The Choice of Javert

Please trust me and click on through to watch these clips!  It kills me that they won’t work . . .

I spent my last day of convalescence watching the 10th Anniversary Concert of Les Misérables* and crying uncontrollably through most of it.

I love the entire story—and I mean Victor Hugo’s entire original epic as well, which took me a looooong time to take in, let me tell you— and I love all the characters from Jean Valjean to Eponine, even when I loathe them.  They’re all so . . . human.

But the one person who fascinates me is Javert, police inspector and main bad guy—more or less.  The thing is, he believes he’s the good guy, which is technically true, and that Jean Valjean is the bad guy, which is also technically true.

But Javert cannot—or will not—see beyond the letter of the law. Something in him depends on an absolute, rigid, All-or-Nothing POV:

He clearly doesn’t believe in extenuating circumstances. Valjean, whose motivations hold nothing but extenuating circumstances, infuriates him—but it’s Javert’s motivations that interest me (not to mention that voice):

Ah-ha!  He’s trying to overcome his origins—his bad blood.  And the way he’s found to do this is to draw a line and never cross it.  And refuse others the right to cross, in either direction.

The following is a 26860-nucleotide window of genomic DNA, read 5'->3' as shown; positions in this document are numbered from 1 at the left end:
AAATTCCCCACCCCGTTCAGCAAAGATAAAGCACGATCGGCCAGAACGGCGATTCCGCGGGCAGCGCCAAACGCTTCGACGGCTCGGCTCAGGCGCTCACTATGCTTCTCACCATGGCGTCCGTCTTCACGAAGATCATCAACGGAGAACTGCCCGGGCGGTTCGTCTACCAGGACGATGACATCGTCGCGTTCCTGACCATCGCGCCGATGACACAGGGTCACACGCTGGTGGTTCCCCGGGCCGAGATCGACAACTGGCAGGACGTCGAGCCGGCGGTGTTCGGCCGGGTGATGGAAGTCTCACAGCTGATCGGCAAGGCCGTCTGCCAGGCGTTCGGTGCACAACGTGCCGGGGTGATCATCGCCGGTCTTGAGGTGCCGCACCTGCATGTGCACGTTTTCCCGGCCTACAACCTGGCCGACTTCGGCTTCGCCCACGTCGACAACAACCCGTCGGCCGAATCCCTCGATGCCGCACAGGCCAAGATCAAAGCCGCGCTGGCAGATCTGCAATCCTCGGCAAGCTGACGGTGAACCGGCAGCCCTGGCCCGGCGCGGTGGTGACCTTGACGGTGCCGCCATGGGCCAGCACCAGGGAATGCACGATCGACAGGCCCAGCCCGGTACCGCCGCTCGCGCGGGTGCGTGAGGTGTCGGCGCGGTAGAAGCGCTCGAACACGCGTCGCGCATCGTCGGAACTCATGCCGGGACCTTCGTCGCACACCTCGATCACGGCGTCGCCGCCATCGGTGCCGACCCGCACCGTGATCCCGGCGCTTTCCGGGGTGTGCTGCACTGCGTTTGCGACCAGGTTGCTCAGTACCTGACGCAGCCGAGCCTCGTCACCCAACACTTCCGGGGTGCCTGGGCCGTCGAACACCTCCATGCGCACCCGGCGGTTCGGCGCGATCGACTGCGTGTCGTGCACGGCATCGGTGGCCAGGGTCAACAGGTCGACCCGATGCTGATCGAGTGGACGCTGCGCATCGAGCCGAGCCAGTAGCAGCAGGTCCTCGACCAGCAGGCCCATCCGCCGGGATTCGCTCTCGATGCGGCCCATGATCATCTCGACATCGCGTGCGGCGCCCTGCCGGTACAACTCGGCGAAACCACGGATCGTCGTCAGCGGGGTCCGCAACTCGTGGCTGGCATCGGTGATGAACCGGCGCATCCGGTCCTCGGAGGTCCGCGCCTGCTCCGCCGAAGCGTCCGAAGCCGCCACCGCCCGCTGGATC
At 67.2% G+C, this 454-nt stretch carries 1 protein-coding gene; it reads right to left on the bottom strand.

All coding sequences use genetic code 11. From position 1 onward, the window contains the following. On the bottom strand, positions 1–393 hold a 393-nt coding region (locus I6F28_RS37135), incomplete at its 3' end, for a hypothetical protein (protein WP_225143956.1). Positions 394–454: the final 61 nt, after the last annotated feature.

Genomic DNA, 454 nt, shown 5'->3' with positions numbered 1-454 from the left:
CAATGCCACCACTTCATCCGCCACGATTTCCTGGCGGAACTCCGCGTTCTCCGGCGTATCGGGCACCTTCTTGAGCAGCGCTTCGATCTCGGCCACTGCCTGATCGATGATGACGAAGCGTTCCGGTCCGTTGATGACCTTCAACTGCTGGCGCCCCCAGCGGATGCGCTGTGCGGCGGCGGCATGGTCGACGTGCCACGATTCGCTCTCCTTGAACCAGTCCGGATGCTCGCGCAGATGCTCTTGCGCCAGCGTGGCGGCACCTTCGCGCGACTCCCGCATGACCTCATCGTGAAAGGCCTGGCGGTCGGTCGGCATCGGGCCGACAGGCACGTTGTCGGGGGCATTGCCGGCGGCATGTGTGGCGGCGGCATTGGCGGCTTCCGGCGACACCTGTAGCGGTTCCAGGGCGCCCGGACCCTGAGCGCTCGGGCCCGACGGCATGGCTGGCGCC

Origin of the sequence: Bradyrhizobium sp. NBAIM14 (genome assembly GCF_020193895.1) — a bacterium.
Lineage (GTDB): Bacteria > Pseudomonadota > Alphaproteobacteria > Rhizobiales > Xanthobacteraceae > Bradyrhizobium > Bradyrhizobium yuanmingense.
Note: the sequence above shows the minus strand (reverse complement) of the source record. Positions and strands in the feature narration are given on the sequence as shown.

So, naturally, when Valjean saves his life on the barricades and, in return, he himself commits the crime of allowing Valjean to save the life of Marius . . . his entire worldview is blown.

And being Javert . . . he reacts with a sheer rage-fueled refusal to live in a place that does not function in unchangeable absolutes:

It comes as no surprise that Mr. Hugo knew what he was doing, but damn, what a magnificently flawed character!


*I saw Les Mis on Broadway—a very special 18th birthday gift from my parents, who were possibly just a little tired of hearing the soundtrack over and over and over—and some of the same cast reprised (or, I suppose, continued) their roles for this concert.  Magnificent.